I’m the only front desk worker at my doctor’s office, and I usually lock the front door so patients won’t come in while I’m out. However, this time, our IT guy is working on my computer, which is in the office right beside the front door, and one of the nurses is going in and out, so the front door is unlocked.

I’m only out for twenty minutes, so I figure no one will have shown up yet.


A patient has shown up thirty minutes early and is standing at the dark office window, grumbling. Luckily, my office door is right beside the window, so I try to move around her to get into my office, but she instantly moves in my way and glares at me.

Patient: “I was here first. Wait your turn.”

When I try to explain that I need to get into my office, she interrupts me multiple times, so I finally sit down to go through my phone and check a few emails. After she’s stood there almost ten minutes, she complains.

Patient: “Are they ever going to check me in?”

I look up from my phone and give her a pointed look.

Me: “I can’t. I’m not at my desk.”

She gets the point and sits down, allowing me to get to my desk. I take my time with clocking in before I ask her to approach the desk.

Patient: “You could have told me who you were.”

Me: “I tried, and you interrupted me.”

I’m definitely making sure the others know to lock the front door when I’m not here.

The Only Thing We’re Out Of Is Patience

, , , | Right | July 26, 2021

I’m at a small, hole-in-the-wall barbecue place; it’s not anything to look at, but the food is excellent. The owner, who’s run the place for decades after inheriting it from his father, cooks only so much meat every day. He then opens up at 10:30, sells until he runs out, and then shuts down for the day, usually by 1:00 p.m.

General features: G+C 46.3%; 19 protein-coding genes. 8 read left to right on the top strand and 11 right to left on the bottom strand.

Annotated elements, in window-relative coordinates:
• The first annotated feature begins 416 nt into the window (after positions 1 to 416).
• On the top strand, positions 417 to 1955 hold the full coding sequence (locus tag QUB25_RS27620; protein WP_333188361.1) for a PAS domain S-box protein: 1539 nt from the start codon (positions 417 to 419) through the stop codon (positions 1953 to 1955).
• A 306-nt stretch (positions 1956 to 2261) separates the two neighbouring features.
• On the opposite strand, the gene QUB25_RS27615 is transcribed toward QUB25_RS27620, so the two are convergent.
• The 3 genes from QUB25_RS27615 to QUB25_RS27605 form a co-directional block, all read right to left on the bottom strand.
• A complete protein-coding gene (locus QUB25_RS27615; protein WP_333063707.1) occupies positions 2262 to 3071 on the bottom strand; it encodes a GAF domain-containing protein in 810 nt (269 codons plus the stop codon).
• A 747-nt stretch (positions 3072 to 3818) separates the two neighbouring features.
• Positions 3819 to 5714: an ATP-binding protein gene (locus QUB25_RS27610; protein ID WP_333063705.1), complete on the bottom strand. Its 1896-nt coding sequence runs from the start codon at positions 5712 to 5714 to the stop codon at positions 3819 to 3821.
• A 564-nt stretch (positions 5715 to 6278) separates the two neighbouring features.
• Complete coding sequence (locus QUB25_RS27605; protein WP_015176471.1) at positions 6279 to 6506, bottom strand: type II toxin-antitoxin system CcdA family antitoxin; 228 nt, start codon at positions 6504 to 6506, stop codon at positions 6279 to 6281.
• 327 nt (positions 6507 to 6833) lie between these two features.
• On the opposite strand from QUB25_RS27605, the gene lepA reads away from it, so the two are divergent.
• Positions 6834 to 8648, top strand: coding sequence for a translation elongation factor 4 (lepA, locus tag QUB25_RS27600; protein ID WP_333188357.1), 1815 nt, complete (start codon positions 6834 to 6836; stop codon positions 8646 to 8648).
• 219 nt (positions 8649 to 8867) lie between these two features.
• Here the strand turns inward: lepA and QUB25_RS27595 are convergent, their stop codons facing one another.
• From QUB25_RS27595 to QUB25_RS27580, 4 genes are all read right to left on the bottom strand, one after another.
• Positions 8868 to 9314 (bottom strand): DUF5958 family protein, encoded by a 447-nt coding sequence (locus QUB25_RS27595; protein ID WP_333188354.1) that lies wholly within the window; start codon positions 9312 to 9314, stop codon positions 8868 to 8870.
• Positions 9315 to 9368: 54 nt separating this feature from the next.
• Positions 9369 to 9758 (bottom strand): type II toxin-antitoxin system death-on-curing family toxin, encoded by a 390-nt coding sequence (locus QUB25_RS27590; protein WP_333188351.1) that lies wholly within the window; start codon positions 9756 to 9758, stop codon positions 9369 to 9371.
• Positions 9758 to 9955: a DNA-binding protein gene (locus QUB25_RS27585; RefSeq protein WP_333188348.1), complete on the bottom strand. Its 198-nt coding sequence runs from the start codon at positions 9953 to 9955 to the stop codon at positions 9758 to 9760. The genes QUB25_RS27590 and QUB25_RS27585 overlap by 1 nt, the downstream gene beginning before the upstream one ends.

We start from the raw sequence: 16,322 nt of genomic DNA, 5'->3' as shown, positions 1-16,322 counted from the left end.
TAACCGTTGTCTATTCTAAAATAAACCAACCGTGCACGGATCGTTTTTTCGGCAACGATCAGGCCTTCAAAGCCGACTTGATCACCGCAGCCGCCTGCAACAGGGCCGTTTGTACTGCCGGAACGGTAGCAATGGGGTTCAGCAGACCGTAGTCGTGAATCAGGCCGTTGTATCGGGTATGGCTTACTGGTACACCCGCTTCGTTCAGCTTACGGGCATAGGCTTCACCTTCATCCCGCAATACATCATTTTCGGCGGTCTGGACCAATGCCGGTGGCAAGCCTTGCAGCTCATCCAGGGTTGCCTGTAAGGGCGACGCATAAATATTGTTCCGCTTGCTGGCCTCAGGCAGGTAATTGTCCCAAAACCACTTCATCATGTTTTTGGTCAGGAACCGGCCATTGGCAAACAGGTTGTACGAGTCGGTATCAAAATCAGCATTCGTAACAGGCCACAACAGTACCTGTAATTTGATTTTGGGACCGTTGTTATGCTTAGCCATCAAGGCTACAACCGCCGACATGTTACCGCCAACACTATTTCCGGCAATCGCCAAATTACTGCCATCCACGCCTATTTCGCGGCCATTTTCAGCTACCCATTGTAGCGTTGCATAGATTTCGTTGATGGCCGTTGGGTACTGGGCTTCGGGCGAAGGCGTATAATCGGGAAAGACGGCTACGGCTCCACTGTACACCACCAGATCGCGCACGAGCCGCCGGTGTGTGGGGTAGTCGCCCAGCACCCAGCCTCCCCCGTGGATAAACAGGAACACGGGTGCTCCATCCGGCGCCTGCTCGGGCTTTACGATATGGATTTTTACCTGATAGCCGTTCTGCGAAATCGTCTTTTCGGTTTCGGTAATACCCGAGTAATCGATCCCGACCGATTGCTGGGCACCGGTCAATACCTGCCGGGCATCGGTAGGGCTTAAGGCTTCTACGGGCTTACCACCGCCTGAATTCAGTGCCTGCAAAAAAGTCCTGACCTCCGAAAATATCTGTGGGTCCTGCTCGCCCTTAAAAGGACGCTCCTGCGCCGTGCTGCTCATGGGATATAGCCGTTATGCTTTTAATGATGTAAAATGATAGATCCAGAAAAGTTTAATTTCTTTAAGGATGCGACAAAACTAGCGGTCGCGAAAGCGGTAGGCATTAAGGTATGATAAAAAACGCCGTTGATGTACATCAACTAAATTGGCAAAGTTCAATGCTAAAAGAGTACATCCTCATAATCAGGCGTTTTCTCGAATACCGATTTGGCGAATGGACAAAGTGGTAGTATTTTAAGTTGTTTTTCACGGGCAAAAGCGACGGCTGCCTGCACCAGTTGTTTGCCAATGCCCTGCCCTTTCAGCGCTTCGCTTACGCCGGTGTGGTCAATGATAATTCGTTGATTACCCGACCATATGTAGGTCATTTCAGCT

On this particular day, there’s a substantial line waiting to order. Just after noon, the phone rings. The owner pauses from serving to answer the phone, and we just hear his side of the conversation.

Owner: “Hello?” *Pauses* “Where?” *Pauses* “No, sorry, we’re almost out.” *Pauses* “No, sorry.” 

And he hangs up. Those of us in line are a little worried. He’s almost sold out of food?

Owner: *To us* “Don’t worry, folks. I’ve got plenty left. That guy was all the way over by [Local Mall twenty minutes away]. He’s got lots of places he can eat over there.”

One Wild Ride

, , , , , | Healthy | July 26, 2021

The summer before my brother starts college, we go to an amusement park. He drags me on a bunch of terrible rides and a fun time is had by all. A few days later, however…

Brother: “My stomach hurts.”

Mom: “Where? How bad is it?”

Brother: “It’s not bad, just kind of sore right here.”

He gestures vaguely to the middle of his stomach, so my mom dismisses his appendix.

Mom: “It’s probably bruised from the bars on the [ride]. It’s what you get for dragging your sister on it and flipping it over.”

Over the course of a week, the pain doesn’t subside, but my brother hasn’t mentioned it getting worse or anything like that. My mom lets it go for the moment but decides to take him to the doctor if it doesn’t get better by next week. Come the weekend, I find him lying down on the floor of his room.

Me: “[Brother], are you okay?”

Brother: “No, my stomach really hurts. I just took another Hydrocodone, and it still hurts.”

The Hydrocodone was for his oral surgery he’d had earlier in the year. That surgery bothered him so little he never ended up taking the pills and just left them in the medicine cabinet.

Me: “Don’t worry. I’ll get Mom and we’ll take you to the doctor, okay?”

I got to my mom’s room.

Me: “Mom, we need to take [Brother] to the doctor. His stomach hurts and he took another Hydrocodone.”

Mom: “He did what?”

She rushed out, collected my brother, and drove us to the emergency room. It turns out it was his appendix. It had actually ruptured partially, though thankfully his body had walled it off. He had to go in for emergency surgery. My parents were pissed he let himself suffer so much before getting help. He recovered fine and was more upset that he had a weight limit for his first two weeks at college.